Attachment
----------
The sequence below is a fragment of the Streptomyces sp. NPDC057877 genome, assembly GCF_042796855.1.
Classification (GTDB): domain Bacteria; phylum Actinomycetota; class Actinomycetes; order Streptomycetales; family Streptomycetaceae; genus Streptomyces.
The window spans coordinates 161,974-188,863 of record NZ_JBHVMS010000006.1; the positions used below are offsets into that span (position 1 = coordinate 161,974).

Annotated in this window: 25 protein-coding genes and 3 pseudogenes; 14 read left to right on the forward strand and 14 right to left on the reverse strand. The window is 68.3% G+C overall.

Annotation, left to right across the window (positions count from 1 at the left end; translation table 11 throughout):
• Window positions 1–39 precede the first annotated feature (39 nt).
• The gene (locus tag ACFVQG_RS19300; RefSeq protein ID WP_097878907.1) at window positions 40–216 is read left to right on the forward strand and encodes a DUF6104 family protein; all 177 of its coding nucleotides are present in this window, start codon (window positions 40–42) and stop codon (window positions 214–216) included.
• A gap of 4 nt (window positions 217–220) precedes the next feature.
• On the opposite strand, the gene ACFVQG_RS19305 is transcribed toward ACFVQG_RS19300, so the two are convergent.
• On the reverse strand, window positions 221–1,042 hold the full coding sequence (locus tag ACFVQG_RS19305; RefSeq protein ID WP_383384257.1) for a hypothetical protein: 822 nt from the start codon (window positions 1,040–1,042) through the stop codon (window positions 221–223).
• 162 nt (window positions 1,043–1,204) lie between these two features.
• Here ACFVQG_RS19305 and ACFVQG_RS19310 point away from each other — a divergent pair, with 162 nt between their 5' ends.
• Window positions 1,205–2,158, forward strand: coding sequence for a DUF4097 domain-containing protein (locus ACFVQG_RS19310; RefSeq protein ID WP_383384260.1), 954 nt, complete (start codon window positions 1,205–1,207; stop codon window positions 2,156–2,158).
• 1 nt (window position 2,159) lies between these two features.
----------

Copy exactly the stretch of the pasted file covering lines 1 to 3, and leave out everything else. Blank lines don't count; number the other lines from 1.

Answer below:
The sequence below is a fragment of the Streptomyces sp. NPDC057877 genome, assembly GCF_042796855.1.
Classification (GTDB): domain Bacteria; phylum Actinomycetota; class Actinomycetes; order Streptomycetales; family Streptomycetaceae; genus Streptomyces.
The window spans coordinates 161,974-188,863 of record NZ_JBHVMS010000006.1; the positions used below are offsets into that span (position 1 = coordinate 161,974).